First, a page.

< Indigo is experiencing a renaissance. These plants are calling on us to work with them as growers, dye makers, natural dyers and textile artists, to bring their magical blue hues back into our world. Natural indigo is an antidote to the world of fast fashion, synthetic fabrics, chemical dyes, and the devastating impacts of the global textile industry on workers and the environment. It is refreshing to grow indigo plants, produce natural indigo dye from those plants, dye natural fabric with that indigo, and share those products with appreciative and passionate customers. It is a unique pleasure to work with those who participate in a natural dyeing workshop or even an indigo harvest followed by a dyeing workshop with a fresh vat. I have no doubt that this plant and its magical shades of blue have a restorative effect on people's lives.
Becoming a textile artist working with indigo has been a natural journey along my soul path. Growing up in Nantes, France, I became aware of our long history with natural dyes, specifically the blue dyes of woad or pastel as we call it, once centered in the Toulouse area of the southwest. I received my degree in fine arts from the University of South Carolina in the 1990's and embarked on a career as a graphic designer. I found my way to this universally revered color during a personal blue period. When my mother passed away, I felt I'd lost my moorings. My sense of loss was even greater because I had been working in unfulfilling jobs and knew I couldn't continue that way. I found myself searching. I remember clearly the day that indigo opened my eyes to new possibilities in my work. One day I met a sweet, smart woman who said she had noticed the photographs I had taken for a new restaurant. She said she liked my creative energy. She invited me to work with her to develop an online marketing strategy for her gallery. It was here that I was surrounded by hand crafted goods made by artisans from around the world, including Shibori pieces dyed with natural indigo.
Through my research I learned of a master dyer in Japan who led intensive workshops at his silk and indigo farm in the mountains outside of Tokyo. Somehow I felt if I could meet him and experience these traditions I would figure out what I was supposed to be doing. Upon my return I immediately began working with indigo and natural fabrics to develop a line of products. I also began teaching indigo dyeing workshops and harvesting indigo to make a fresh vat from the plants. Perhaps most importantly, my husband and I have partnered with farmers/friends to begin growing Guatemalan indigo and making dye powder, Blue Gold Indigo, on a farm near Kingstree, South Carolina, an area which was known for the quality of its indigo in the 1700's.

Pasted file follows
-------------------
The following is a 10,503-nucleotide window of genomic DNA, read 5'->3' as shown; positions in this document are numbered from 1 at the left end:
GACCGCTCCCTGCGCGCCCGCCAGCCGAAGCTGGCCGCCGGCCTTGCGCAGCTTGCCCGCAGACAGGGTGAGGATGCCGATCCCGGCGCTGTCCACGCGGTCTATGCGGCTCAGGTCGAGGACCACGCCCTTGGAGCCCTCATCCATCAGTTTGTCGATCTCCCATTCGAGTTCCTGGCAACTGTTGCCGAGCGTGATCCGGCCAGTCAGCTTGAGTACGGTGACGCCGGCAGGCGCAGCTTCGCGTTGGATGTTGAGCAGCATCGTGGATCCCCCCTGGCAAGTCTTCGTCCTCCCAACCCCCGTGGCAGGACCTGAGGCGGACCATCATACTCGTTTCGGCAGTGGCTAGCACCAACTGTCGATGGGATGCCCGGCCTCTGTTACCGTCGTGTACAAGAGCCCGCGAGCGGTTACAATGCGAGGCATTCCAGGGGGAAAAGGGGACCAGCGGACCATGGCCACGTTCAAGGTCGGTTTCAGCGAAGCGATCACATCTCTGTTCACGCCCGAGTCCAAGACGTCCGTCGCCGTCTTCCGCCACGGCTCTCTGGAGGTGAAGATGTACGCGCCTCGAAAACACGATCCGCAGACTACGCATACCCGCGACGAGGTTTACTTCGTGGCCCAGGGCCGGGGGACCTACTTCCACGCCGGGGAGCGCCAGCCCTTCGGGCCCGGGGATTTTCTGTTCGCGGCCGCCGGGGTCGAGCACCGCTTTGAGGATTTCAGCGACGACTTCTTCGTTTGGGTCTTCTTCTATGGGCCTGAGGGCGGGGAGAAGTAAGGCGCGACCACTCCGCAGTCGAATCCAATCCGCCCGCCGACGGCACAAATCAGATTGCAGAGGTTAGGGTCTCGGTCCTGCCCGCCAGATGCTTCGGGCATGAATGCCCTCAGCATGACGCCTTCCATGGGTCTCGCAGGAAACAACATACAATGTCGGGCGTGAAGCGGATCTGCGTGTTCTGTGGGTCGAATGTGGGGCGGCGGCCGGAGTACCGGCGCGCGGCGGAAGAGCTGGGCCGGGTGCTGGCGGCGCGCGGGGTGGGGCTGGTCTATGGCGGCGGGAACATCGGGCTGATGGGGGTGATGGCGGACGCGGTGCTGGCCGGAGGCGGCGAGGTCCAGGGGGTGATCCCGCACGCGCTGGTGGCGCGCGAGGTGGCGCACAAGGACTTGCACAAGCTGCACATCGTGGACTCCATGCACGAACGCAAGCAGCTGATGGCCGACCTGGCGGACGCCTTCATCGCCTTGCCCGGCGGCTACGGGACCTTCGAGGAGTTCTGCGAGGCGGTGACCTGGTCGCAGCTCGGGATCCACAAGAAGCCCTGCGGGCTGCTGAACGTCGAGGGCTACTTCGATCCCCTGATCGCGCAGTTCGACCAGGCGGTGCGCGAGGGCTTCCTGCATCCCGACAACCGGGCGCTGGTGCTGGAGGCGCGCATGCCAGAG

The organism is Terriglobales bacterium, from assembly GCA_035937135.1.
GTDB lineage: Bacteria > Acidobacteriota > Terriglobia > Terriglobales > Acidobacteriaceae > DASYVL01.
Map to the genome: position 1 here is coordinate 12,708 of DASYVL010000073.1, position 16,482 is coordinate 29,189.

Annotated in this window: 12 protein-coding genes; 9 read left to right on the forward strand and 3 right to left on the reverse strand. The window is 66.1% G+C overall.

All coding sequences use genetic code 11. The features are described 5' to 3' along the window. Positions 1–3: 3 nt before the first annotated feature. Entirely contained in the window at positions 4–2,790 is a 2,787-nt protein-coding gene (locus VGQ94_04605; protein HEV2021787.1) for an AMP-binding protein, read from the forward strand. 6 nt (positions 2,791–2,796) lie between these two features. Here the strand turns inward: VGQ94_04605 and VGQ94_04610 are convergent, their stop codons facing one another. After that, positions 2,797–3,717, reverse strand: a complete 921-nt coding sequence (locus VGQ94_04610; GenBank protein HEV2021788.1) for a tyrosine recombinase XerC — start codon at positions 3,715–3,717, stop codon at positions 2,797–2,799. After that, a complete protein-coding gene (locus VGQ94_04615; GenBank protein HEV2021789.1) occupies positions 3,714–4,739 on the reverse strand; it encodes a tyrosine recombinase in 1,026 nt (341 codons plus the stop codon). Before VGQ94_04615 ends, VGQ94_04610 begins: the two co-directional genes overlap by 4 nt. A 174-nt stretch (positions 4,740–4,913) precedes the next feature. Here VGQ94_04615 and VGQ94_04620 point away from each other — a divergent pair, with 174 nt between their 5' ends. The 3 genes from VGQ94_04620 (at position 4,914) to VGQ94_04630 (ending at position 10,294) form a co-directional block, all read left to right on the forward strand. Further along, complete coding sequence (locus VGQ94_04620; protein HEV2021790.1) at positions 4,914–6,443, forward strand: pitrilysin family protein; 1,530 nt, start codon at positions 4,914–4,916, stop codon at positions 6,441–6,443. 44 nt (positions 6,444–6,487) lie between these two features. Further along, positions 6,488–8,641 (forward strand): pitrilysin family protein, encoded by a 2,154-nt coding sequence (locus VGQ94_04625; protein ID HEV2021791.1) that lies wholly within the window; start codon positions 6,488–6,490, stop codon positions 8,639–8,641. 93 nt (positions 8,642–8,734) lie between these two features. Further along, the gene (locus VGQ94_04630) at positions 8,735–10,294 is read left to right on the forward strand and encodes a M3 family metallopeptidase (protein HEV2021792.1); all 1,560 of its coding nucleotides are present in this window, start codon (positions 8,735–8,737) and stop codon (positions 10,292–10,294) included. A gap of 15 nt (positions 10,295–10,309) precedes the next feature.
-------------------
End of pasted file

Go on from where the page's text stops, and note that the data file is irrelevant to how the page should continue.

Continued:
I encourage everyone with a passion for being part of the indigo renaissance to join me. Explore my website, sign up for the newsletter (chidesignindigo/connect), help spread the word, and share your ideas. Come visit CHI design indigo studio here in Columbia, South Carolina and join me for a workshop. Long live indigo! >
| Indigo + shibori cotton workshop |
March & April 2018
> You will learn the basics of indigo dyeing & creating patterns using the ancient art of SHIBORI. You will learn how to set up your own non-fermented indigo vat and explore various SHIBORI techniques of binding, clamping, and
tying to create beautiful textile patterns. After some fun exploration, you will incorporate what you have learned into four final cotton dinner napkins. <
| indigo + arashi silk workshop |
March & April 2018
> You will learn the basics of indigo dyeing & create one pattern (Arashi) using the ancient art of SHIBORI. You will learn how to set up your own non-fermented indigo vat and explore ARASHI, a binding technique around a pole, to create a beautiful striation (linear) pattern on a lovely light habotai silk scarf. >
| Hands On farm-to-fabric indigo workshop |
september & October 2018
***Starting at the farm harvesting the indigo and ending with a cotton dyed dish towel*** This workshop will delight you with a hand on the plant, a hand at making the dye from scratch (a 2 hour process) and a hand at creating patterns on cotton and dipping in the lovely "blue of the heaven". Lunch & presentation are included in this 5-hour workshop. >